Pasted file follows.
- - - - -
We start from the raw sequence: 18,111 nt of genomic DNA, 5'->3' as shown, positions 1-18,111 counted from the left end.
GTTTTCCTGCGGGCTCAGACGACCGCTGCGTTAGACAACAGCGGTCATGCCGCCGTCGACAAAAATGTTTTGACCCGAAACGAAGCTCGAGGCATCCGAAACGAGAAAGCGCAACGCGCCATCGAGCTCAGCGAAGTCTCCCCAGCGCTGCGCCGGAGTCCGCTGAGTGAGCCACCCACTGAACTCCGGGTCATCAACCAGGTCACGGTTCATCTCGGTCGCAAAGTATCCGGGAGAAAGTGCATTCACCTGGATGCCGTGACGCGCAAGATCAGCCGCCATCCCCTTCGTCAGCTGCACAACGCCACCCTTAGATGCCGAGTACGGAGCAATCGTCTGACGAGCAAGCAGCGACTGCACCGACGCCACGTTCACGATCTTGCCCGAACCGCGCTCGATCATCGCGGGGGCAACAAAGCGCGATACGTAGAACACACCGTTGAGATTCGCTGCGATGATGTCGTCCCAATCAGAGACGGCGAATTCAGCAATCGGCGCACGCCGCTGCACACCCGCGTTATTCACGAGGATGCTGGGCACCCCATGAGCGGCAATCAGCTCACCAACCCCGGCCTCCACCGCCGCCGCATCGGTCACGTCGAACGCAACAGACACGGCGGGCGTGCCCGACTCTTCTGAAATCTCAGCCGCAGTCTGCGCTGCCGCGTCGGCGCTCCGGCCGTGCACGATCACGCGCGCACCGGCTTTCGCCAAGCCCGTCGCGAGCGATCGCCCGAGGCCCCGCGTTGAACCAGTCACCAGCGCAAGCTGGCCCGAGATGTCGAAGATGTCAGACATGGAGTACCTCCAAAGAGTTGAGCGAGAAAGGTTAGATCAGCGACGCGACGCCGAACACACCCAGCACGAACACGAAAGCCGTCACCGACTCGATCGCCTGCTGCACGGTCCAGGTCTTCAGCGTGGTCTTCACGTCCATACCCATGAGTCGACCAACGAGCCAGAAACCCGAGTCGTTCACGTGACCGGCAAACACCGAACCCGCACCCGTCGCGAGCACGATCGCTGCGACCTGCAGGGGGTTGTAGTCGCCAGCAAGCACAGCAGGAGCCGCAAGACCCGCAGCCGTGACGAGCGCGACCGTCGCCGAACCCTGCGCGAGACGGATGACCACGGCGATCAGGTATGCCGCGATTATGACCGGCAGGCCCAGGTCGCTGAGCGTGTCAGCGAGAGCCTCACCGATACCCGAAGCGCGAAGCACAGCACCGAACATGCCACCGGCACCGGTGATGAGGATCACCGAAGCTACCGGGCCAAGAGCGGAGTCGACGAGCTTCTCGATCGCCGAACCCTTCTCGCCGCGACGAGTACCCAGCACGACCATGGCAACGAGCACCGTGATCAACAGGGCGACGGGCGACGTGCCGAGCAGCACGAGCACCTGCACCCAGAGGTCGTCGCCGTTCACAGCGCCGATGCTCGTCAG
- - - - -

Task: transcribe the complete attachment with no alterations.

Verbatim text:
We start from the raw sequence: 18,111 nt of genomic DNA, 5'->3' as shown, positions 1-18,111 counted from the left end.
GTTTTCCTGCGGGCTCAGACGACCGCTGCGTTAGACAACAGCGGTCATGCCGCCGTCGACAAAAATGTTTTGACCCGAAACGAAGCTCGAGGCATCCGAAACGAGAAAGCGCAACGCGCCATCGAGCTCAGCGAAGTCTCCCCAGCGCTGCGCCGGAGTCCGCTGAGTGAGCCACCCACTGAACTCCGGGTCATCAACCAGGTCACGGTTCATCTCGGTCGCAAAGTATCCGGGAGAAAGTGCATTCACCTGGATGCCGTGACGCGCAAGATCAGCCGCCATCCCCTTCGTCAGCTGCACAACGCCACCCTTAGATGCCGAGTACGGAGCAATCGTCTGACGAGCAAGCAGCGACTGCACCGACGCCACGTTCACGATCTTGCCCGAACCGCGCTCGATCATCGCGGGGGCAACAAAGCGCGATACGTAGAACACACCGTTGAGATTCGCTGCGATGATGTCGTCCCAATCAGAGACGGCGAATTCAGCAATCGGCGCACGCCGCTGCACACCCGCGTTATTCACGAGGATGCTGGGCACCCCATGAGCGGCAATCAGCTCACCAACCCCGGCCTCCACCGCCGCCGCATCGGTCACGTCGAACGCAACAGACACGGCGGGCGTGCCCGACTCTTCTGAAATCTCAGCCGCAGTCTGCGCTGCCGCGTCGGCGCTCCGGCCGTGCACGATCACGCGCGCACCGGCTTTCGCCAAGCCCGTCGCGAGCGATCGCCCGAGGCCCCGCGTTGAACCAGTCACCAGCGCAAGCTGGCCCGAGATGTCGAAGATGTCAGACATGGAGTACCTCCAAAGAGTTGAGCGAGAAAGGTTAGATCAGCGACGCGACGCCGAACACACCCAGCACGAACACGAAAGCCGTCACCGACTCGATCGCCTGCTGCACGGTCCAGGTCTTCAGCGTGGTCTTCACGTCCATACCCATGAGTCGACCAACGAGCCAGAAACCCGAGTCGTTCACGTGACCGGCAAACACCGAACCCGCACCCGTCGCGAGCACGATCGCTGCGACCTGCAGGGGGTTGTAGTCGCCAGCAAGCACAGCAGGAGCCGCAAGACCCGCAGCCGTGACGAGCGCGACCGTCGCCGAACCCTGCGCGAGACGGATGACCACGGCGATCAGGTATGCCGCGATTATGACCGGCAGGCCCAGGTCGCTGAGCGTGTCAGCGAGAGCCTCACCGATACCCGAAGCGCGAAGCACAGCACCGAACATGCCACCGGCACCGGTGATGAGGATCACCGAAGCTACCGGGCCAAGAGCGGAGTCGACGAGCTTCTCGATCGCCGAACCCTTCTCGCCGCGACGAGTACCCAGCACGACCATGGCAACGAGCACCGTGATCAACAGGGCGACGGGCGACGTGCCGAGCAGCACGAGCACCTGCACCCAGAGGTCGTCGCCGTTCACAGCGCCGATGCTCGTCAG